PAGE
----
Sustainable change works better, says Jack Wood, CIO of Wayfair, a $916 million online retailer. Wood has a number of approaches. Each month, IT fans out to business groups for informal talks about technology or ideas. Late last year, IT created an offshoot support organization that works like a customer service group. There's an 800 number and a single point of contact to make working with IT easier, Wood says. IT is held accountable for meeting agreed-upon service levels, such as efficient handling of trouble tickets. If the point of contact isn't reachable, calls go right to Wood.
For CIOs struggling to correct bad relationships, Wood recommends creating an interdisciplinary staff. For example, when a new project starts, he goes to the business group sponsoring it to find candidates interested in moving to IT to manage the project. He likes those built-in relationships, he says, because they can ease communication and collaboration. The project managers, he says, "go back to those teams and say, 'I'm now your advocate in the technology organization. What can I do to serve my old colleagues?'"
Similarly, Armstrong World Industries embeds senior IT people in business groups as relationship managers. "They're not as concerned with the technology pieces as what capabilities they deliver," says Tony Lombardi, CIO and vice president of global business services at Armstrong, a $2.7 billion manufacturer.
Lombardi takes seriously IT ideas that arise from non-IT colleagues. Last year, for example, marketing and sales people asked for an automated way to pass customer leads on to distributors and retailers via Armstrong's website. IT also built a mobile tool to let customers visually match older Armstrong products with new ones, to order replacement parts easily. "We can save costs all day long, but IT should also build the company," he says.
Make IT Smarter
For some years, CIOs have created opportunities for the IT group to learn about customers and envision news ways to keep them happy and help them spend their money. But business colleagues clearly want more. They cited the training of IT staff to focus on customers as an important way to elevate the IT-business relationship nearly twice as often as CIOs did, 30 percent to 16 percent. There was a similar breakdown on the subject of having IT staff call on external customers, 21 percent to 9 percent.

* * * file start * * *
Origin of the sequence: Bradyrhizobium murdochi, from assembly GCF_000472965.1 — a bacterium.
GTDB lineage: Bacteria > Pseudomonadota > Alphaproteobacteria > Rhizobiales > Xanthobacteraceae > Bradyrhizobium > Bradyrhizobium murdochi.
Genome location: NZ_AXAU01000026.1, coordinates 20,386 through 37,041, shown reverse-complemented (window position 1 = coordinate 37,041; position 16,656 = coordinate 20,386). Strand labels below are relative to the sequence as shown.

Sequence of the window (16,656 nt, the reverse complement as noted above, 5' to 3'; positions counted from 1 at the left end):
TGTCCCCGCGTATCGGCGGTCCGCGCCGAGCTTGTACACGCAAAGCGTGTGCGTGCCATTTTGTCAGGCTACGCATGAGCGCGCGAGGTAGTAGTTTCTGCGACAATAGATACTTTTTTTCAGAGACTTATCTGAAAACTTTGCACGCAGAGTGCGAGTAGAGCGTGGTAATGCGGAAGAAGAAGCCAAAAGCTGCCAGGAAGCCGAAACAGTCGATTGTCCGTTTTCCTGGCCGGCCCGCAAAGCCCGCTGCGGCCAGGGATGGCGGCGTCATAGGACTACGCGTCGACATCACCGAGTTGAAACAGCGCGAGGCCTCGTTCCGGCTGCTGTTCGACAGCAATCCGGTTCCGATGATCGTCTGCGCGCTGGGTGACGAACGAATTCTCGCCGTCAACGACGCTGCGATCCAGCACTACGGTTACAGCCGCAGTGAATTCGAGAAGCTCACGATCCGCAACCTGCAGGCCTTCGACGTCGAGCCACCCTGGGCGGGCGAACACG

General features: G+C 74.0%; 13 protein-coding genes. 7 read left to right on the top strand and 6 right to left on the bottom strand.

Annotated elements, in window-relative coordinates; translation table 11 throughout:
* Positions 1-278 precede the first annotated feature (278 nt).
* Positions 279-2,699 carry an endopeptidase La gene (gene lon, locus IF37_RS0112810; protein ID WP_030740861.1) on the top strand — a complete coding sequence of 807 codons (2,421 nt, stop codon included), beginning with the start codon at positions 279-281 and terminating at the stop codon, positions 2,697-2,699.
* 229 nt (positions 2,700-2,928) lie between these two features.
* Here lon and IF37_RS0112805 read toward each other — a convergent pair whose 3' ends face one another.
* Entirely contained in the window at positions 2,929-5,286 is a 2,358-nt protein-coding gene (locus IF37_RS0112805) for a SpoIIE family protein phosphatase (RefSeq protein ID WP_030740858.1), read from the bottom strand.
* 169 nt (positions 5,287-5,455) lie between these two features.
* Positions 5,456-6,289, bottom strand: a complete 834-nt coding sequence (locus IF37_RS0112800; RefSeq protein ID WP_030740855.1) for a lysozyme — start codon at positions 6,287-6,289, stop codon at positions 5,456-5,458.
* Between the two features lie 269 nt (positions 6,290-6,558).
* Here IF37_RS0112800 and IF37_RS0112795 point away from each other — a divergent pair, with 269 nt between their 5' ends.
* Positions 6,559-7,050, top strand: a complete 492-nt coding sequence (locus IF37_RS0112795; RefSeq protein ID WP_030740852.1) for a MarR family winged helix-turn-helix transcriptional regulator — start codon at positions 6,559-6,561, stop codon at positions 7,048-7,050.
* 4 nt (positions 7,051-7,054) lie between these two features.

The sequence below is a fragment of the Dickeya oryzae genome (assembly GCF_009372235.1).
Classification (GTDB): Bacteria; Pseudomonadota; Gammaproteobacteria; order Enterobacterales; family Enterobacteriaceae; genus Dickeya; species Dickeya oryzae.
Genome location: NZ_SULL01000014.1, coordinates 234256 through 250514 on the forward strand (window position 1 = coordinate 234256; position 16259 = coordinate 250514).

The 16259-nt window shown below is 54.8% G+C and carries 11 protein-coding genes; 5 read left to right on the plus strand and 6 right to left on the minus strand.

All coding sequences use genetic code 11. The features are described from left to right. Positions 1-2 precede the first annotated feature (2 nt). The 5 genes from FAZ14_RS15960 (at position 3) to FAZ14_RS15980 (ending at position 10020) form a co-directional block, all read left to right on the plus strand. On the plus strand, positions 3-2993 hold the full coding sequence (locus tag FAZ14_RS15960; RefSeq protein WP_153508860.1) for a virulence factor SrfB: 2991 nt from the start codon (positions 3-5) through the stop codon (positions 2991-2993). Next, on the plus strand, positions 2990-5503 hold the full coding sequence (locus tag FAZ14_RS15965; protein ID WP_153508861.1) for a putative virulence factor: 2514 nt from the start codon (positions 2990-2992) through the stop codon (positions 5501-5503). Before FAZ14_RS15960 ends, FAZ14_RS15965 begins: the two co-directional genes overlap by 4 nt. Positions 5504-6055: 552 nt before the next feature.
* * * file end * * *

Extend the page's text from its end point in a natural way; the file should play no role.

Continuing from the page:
Ciano at DHL says visiting customers produces two major benefits. One is warm relationships between IT and sales. The other is customer loyalty which, when cultivated, results in revenue. He himself visits midsize and large customers with DHL's field sales team, and he sometimes participates in phone calls with telesales staff. These interactions give him a chance to help solve customer problems.
Recently, a DHL sales rep was talking to a company about regularly shipping packages to multiple countries. The company wanted to present its own customers with shipping rates that include taxes and other destination fees. Ciano's group had already built a tool that offers such information in real time, but the salesperson didn't know about it. Ciano explained that the tool could be integrated into the shopping cart function of the customer's website.
There was no extra revenue in it for DHL, but the customer was impressed and is now piloting another DHL product for international logistics. "Nothing compares to sitting in front of a customer and really understanding the opportunity," he says.
At Wayfair, in the days before and after Cyber Monday, the IT staff works in customer service. Such "plug-ins," as the company calls the rotations, often reveal tactical fixes IT can make. Wood recalls that during one of his rotations, he took a call from a woman who had ordered a sofa that turned out to be too big for her room. She hadn't seen the complete product specifications when she was shopping on Wayfair.com. Wood had his team move the specs nearer to product images on the Web page.